When taxonomists re-assess a genus, it is called a revision. These usually happen when it is suspected that current knowledge (and decisions that have been made previously) are not as complete or accurate as they should be. This was the case several years ago, when a major revision of the kowhai genus, Sophora, was undertaken. One of the outcomes was the decision that this small tree, Sophora fulvida, is indeed a distinct species.
Sophora fulvida is a naturally uncommon coastal species, which mostly occurs on the west coast of the upper North Island from near Raglan to Maunganui Bluff in Northland (as well as on the east coast near Whangarei). Its most substantial populations are in the Waitakere Ranges, and as such it should become a plant that Aucklanders embrace as a special feature of the area. It is most commonly found on or near volcanic cliffs and rocky ground; repeating the preference of several kowhai species for open or disturbed ground. In the vicinity of Auckland, good places to view it in flower are in coastal forest near Karekare, and on the cliffs adjacent to the Waitakere Dam.
The flowers of S. fulvida are amongst the largest of our kowhai, and are profusely borne in good years. They appear in late spring/early summer, slightly later than the more common Sophora microphylla and S. chathamica (both species that occur in northern areas where S. fulvida grows). One of the most distinguishing features of S. fulvida as a garden plant is its compact size and somewhat stiff, spreading form. It normally forms densely-branched trees, to 3 or 4m in height3, but it can also grow as a shrub within nature, where harsh conditions often dictate plants’ growth patterns. The leaves have an attractive matte, greyish-green colour, that recedes in comparison with darker or glossier foliage.
The species name, ‘fulvida‘4, means golden-brown or tawny, and this refers to hairs on the leaves of the original plants that were collected (by the botanist H.H. Allan) at Anawhata5, in the Waitakeres. It is a suitable epithet, as similar hairs give the flowers’ calyces6 a beautiful golden-brown hue, whilst the combination of the matte leaves and fawn midribs also contribute towards lending the overall tree an attractive brownish tinge.
Considering that S. fulvida grows on naturally fertile sites within nature, it is a good idea to provide plants with high fertility in the garden (particularly as this will result in rapid growth and reasonably early flowering). Another piece of advice for growing all kowhai (with the exception of S. prostrata) in gardens is to avoid pruning in the months between November and February, as that is when borer are on the wing. Borer can be a damaging pest to kowhai, although it should also be stated that borer needs to be understood as a naturally-occurring pest – one that many kowhai can live with for an extremely long time.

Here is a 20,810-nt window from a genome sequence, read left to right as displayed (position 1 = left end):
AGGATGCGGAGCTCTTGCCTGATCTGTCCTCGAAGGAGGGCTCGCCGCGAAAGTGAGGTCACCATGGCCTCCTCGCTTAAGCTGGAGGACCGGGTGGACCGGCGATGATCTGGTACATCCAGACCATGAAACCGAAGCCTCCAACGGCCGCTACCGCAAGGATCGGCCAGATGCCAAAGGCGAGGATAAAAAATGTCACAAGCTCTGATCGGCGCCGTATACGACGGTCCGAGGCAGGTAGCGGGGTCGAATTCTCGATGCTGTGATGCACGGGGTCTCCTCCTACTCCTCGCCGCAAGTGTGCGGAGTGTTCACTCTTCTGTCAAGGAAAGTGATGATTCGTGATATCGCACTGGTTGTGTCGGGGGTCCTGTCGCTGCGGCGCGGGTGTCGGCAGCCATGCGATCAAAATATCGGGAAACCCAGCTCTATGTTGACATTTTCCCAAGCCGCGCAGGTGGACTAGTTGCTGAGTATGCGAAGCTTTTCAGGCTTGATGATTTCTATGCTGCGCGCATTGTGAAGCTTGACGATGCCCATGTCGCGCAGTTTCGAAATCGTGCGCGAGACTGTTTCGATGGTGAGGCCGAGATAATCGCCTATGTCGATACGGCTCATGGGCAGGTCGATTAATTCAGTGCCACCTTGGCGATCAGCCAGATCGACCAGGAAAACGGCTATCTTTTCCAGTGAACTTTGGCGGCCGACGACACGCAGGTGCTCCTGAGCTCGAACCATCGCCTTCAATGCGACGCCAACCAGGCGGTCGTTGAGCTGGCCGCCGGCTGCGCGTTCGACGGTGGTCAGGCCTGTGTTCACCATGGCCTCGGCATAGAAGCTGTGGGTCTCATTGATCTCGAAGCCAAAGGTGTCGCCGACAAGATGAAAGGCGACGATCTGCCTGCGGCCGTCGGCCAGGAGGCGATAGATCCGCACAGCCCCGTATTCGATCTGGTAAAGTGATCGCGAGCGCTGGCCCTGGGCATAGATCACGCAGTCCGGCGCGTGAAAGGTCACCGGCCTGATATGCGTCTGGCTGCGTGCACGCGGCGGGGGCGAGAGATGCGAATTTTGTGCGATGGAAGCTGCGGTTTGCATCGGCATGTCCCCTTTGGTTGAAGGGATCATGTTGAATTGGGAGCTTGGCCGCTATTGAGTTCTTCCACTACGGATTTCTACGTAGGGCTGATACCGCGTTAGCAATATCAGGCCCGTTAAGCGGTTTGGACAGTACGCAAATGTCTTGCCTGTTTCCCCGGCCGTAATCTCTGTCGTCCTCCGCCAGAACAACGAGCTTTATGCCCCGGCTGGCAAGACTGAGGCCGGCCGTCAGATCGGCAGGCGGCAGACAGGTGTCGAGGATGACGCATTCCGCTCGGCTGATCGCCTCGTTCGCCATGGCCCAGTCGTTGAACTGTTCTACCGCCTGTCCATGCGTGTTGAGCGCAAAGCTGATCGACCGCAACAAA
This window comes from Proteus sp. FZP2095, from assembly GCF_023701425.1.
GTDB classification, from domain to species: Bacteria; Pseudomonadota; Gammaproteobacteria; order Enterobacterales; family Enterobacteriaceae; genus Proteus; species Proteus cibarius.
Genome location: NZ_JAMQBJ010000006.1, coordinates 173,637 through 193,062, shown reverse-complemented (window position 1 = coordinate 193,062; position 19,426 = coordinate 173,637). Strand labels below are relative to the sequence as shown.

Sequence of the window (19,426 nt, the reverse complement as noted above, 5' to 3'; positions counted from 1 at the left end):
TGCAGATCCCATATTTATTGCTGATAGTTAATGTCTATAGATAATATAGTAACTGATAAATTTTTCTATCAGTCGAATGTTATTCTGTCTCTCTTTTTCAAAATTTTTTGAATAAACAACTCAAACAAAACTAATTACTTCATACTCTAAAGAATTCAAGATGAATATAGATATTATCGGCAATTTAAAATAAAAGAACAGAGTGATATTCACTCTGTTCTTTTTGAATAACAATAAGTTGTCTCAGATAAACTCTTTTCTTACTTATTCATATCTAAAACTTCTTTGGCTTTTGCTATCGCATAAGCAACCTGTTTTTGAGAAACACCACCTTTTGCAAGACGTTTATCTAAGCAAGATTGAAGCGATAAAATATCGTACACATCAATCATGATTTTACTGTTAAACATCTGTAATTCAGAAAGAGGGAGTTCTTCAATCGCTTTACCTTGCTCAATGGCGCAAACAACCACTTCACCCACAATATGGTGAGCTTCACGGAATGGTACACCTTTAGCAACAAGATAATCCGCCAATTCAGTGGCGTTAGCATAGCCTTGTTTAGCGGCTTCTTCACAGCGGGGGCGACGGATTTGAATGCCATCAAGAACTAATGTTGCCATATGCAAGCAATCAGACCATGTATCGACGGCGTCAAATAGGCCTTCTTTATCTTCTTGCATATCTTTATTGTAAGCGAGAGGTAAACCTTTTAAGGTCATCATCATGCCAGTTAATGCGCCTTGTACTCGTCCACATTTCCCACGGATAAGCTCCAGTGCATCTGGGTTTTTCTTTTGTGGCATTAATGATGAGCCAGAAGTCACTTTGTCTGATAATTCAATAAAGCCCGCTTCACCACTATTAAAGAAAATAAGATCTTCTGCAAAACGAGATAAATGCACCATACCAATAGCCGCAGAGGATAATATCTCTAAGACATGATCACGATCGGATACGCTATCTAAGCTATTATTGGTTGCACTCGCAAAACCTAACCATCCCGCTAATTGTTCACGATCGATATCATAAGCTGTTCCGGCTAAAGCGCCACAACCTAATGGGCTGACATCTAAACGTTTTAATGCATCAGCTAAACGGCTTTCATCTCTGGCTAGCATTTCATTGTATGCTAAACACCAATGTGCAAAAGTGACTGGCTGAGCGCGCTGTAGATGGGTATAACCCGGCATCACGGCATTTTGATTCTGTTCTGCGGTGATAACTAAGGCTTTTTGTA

Therefore, although borer should be avoided where possible (by treating trees early on in an infestation), they do not necessarily spell a death sentence for established trees. It is worth noting here that the ability of plants to withstand (or even avoid) the influence of other organisms (such as borer) is greatly assisted by planting diverse environments.
This small-growing species is distinct amongst the New Zealand members of Sophora, in that it maintains the divaricate growth form throughout its entire life. It has not traditionally been as popular for garden use as other kowhai species, due to its unusual growth form and comparatively small flowers.
However, it has become increasingly appreciated in recent years for its resilience, sculptural form and attractive colouration (especially on its orangish branches). The stiff habit of this shrub lends it well to either establishing structure within plantings (whether assuming its natural form or used as informal hedging), or even for use as a bonsai specimen. It is one of the finest native plants for long-term cultivation in pots, as it will tolerate severe root restriction, drought and exposure to sun and wind.
Sophora prostrata is native to the dry eastern side of the Southern Alps, from Marlborough to southern Canterbury. Accordingly, it is well adapted to many of the conditions that are prevalent within urban environments; such as high winds, extreme light levels and frequent drought.
The form of individual plants is determined by the degree of exposure to the elements and soil environment, demonstrating a wide range of sizes and forms (from low hummocks to large shrubs). Despite its exclusively southern distribution, S. prostrata is amenable to cultivation in most parts of the country (even in the humid north), and is a versatile landscape plant.
The flowers of S. prostrata are unusual in both colour (often attaining quite orange hues, in contrast to the more typical yellows of other kowhai species) and in the manner in which flowers are borne upon the plants (they are often held in an ‘upside-down’ position, when compared with other kowhai species).